Genomic sequencing has identified a number of chromosomal rearrangements in HCC. Ono et al. determined cancer-associated genomic rearrangements in HCC tumors through whole-genome sequencing. Subsequently, they validated some of these rearrangements by means of PCR using ctDNA isolated pre-operatively from peripheral blood of HCC patients and primers designed to detect the breakpoints of chromosomal rearrangements seen in tumor tissue. The authors found that pre-operative ctDNA from 7 HCC patients showed several deletions, inversions, tandem duplications and translocations seen in HCC tumor tissue. Chromosomal rearrangements can lead to copy number variations and other genetic aberrations, potentially serving as an early noninvasive marker for HCC.
Shotgun massively parallel sequencing (MPS) was used to determine tumor-associated copy number variations in the tumor tissue of 4 HCC patients, and in their plasma pre- and post-resection of tumor, compared to 16 healthy controls. Characteristic copy number variations in tumor tissue were reflected in pre-resection plasma samples, and were missing almost entirely in post-resection plasma samples. The pre-resection plasma samples detected approximately 10% to 100% of tumor-associated copy number aberrations seen in their corresponding tumor tissue, with detectability of plasma copy number aberrations strongly correlating with plasma ctDNA concentration. In another study, MPS analysis of plasma ctDNA size in 90 HCC patients compared to patients with chronic hepatitis B (n = 67), hepatitis B-associated cirrhosis (n = 36), and healthy controls (n = 32) showed that HCC plasma carried high levels of aberrantly short and long DNA. The short ctDNA preferentially carried tumor-associated copy number aberrations. Among the 90 HCC patients, 76 (84%) had at least one chromosomal arm-level copy number aberration on chromosomes 1 or 8. In addition, plasma derived from HCC patients contained high levels of mitochondrial DNA albeit much shorter than nuclear DNA. The observation that cfDNA in HCC patients are shorter and more fragmented than in patients without liver disease or with non-malignant liver processes has been made by several other investigators[36,61]. This observation is worthy of further investigation and may have clinical utility in the diagnosis or monitoring of HCC either alone or in combination with other biomarkers.
Pang et al. used three high-polymorphic microsatellite markers located on chromosome 8p, D8S277, D8S298 and D8S1771 to examine loss of heterozygosity (LOH) and microsatellite instability. By analyzing plasma cfDNA and tumor tissues from 62 HCC patients, they examined the features of these aberrations in peripheral blood and determined their concordance with tumor tissue. LOH in one or more of the three examined loci was identified in about 58% of patients, occurring at a higher rate in those with metastatic HCC (63%) compared to those with non-metastatic disease (26%). Majority of patients carried microsatellite instability in plasma samples at the same loci as their corresponding HCC tissues, with a concordance rate of about 73%. Their findings suggest that LOH and microsatellite alterations may potentially serve in non-invasive diagnosis of HCC, however these alterations generally occur less commonly than the other genetic alterations discussed, and studies are needed to delineate the clinical applicability of these observations.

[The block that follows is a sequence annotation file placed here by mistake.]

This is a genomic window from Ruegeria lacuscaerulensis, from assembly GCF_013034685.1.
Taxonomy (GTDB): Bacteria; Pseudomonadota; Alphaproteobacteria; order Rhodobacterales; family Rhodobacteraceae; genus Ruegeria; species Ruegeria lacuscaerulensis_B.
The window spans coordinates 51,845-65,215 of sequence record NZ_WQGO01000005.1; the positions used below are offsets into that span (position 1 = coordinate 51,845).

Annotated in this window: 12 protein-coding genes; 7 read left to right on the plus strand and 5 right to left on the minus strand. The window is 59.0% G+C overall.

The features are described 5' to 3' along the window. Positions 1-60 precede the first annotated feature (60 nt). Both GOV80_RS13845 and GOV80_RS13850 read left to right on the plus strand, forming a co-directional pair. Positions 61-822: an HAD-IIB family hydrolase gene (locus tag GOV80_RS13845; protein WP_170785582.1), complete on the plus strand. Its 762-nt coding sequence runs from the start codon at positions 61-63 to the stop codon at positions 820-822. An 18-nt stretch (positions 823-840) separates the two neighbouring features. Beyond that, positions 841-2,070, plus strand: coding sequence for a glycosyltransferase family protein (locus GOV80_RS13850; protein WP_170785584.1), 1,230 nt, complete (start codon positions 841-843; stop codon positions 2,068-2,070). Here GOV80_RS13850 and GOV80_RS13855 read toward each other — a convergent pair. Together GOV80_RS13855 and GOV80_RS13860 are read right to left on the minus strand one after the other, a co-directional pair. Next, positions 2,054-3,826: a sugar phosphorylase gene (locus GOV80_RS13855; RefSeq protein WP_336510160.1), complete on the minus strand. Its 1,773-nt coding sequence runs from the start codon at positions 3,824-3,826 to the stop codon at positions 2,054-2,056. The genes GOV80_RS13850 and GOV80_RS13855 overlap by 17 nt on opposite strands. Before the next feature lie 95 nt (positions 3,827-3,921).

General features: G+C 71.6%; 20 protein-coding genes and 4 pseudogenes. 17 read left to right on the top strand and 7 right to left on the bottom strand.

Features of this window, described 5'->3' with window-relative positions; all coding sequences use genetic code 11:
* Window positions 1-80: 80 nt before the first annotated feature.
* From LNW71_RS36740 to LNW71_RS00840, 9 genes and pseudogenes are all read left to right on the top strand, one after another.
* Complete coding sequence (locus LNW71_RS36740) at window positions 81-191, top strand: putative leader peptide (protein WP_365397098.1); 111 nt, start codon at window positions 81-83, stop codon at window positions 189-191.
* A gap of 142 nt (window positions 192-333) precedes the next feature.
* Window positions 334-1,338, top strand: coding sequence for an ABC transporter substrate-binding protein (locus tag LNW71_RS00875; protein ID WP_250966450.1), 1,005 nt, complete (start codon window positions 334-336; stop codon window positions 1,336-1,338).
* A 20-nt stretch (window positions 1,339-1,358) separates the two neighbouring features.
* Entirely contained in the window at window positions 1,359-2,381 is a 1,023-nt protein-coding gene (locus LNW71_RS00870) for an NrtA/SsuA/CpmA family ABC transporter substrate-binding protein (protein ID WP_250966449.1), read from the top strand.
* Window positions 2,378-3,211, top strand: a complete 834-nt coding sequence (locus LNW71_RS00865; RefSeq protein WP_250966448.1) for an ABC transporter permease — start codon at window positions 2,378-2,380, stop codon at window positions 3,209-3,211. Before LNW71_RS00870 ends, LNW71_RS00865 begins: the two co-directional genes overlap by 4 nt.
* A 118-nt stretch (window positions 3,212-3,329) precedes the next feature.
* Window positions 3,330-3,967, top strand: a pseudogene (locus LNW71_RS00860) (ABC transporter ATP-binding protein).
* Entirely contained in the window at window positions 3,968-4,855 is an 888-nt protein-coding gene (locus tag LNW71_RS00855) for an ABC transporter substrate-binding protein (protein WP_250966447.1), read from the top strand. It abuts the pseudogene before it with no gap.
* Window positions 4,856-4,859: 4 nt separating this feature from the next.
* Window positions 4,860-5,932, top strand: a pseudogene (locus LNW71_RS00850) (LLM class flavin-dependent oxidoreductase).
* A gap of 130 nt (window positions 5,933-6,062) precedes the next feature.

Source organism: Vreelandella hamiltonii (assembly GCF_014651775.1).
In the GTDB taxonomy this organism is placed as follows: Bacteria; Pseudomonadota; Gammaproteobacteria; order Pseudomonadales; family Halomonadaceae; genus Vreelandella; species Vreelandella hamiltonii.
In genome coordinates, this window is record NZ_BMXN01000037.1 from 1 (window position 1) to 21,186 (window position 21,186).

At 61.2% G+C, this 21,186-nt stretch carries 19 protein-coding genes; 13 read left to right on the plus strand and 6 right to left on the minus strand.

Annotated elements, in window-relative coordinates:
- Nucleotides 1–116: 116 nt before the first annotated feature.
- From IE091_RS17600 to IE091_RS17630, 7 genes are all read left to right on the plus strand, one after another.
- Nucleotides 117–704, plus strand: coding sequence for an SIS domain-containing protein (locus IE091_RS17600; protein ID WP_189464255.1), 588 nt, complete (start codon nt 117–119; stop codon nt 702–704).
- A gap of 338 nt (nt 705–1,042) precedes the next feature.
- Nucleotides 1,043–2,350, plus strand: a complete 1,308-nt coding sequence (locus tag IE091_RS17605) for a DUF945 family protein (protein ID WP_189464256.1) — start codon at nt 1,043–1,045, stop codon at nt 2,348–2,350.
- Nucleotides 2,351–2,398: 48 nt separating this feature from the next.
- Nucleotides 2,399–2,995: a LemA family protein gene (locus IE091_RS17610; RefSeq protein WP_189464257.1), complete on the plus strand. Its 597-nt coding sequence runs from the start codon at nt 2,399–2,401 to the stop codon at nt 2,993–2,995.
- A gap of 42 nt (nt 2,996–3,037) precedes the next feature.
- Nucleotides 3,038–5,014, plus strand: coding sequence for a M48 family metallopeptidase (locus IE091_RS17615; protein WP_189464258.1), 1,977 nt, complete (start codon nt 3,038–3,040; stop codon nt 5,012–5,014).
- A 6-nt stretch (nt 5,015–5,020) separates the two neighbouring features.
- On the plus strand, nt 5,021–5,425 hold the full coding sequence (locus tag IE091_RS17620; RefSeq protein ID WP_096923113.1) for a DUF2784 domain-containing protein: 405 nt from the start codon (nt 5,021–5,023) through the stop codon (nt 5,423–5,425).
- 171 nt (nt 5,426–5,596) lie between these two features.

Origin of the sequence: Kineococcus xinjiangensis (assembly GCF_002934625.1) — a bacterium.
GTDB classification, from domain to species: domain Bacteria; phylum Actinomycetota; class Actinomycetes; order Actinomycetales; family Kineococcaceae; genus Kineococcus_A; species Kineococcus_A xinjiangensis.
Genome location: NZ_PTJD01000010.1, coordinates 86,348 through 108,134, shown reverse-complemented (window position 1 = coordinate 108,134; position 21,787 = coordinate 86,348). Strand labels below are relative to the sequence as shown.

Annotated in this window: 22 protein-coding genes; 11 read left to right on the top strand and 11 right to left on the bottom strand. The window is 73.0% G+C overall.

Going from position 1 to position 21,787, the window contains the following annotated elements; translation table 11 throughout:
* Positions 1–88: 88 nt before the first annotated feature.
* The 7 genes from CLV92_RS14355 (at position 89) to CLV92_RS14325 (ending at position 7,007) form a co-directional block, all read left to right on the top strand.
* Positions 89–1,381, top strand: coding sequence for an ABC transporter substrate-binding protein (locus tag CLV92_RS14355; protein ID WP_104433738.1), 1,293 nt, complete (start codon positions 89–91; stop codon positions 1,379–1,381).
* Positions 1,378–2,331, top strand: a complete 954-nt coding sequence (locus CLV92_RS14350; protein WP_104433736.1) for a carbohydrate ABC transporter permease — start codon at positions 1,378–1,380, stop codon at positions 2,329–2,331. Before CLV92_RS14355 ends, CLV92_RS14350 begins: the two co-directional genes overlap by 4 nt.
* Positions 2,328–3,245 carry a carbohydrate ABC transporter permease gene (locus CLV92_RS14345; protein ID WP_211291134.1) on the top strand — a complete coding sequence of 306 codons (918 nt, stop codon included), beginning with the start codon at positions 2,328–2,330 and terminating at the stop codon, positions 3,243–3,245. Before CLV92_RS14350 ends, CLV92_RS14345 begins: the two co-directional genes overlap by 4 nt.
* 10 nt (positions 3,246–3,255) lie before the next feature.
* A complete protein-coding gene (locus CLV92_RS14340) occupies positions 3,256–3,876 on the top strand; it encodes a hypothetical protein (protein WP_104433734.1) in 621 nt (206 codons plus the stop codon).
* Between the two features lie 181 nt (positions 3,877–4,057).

DNA methylation, one of the earliest known and well-studied epigenetic modifications, confers changes in chromatin structure, DNA stability and DNA-protein interactions to modify gene expression. Methylation events occur very early in carcinogenesis hence are often detected in precancerous states. To date, several studies have showed that altered DNA methylation at several genes are associated with the initiation and progression of HCC, including p15 and p16, APC, SPINT2, SFRP1, TFP12, GSTP1 and RASSF1A. NAFLD-related HCC is associated with hypermethylation of the glycine N-methyltransferase (GNMT) promoter, resulting in reduced gene expression. Differential DNA hypomethylation has also been seen in HCC. DNA hypomethylation is known to induce several processes leading to transposon activation, chromosomal instability, and the generation of copy number variations. Hypomethylation of repetitive DNA sequences by way of long interspersed nucleotide elements 1 (LINE-1) has been detected in the plasma of patients with HCC. Concordance in the methylation profile of several tumor suppressor genes between HCC plasma and tumor tissue has been demonstrated by several studies.
Wong et al. showed that 25% of patients with p15 methylation in tissue also demonstrated methylated p15 in blood samples, and nearly all patients with p15 and p16 methylation in tissues demonstrated methylation abnormalities in blood samples. Importantly, patients with p15 and p16 methylation developed HCC metastasis or recurrence after treatment, suggesting that analysis of p15/p16 methylation in cfDNA derived from peripheral blood can serve as a biomarker for predicting the metastasis or recurrence of HCC.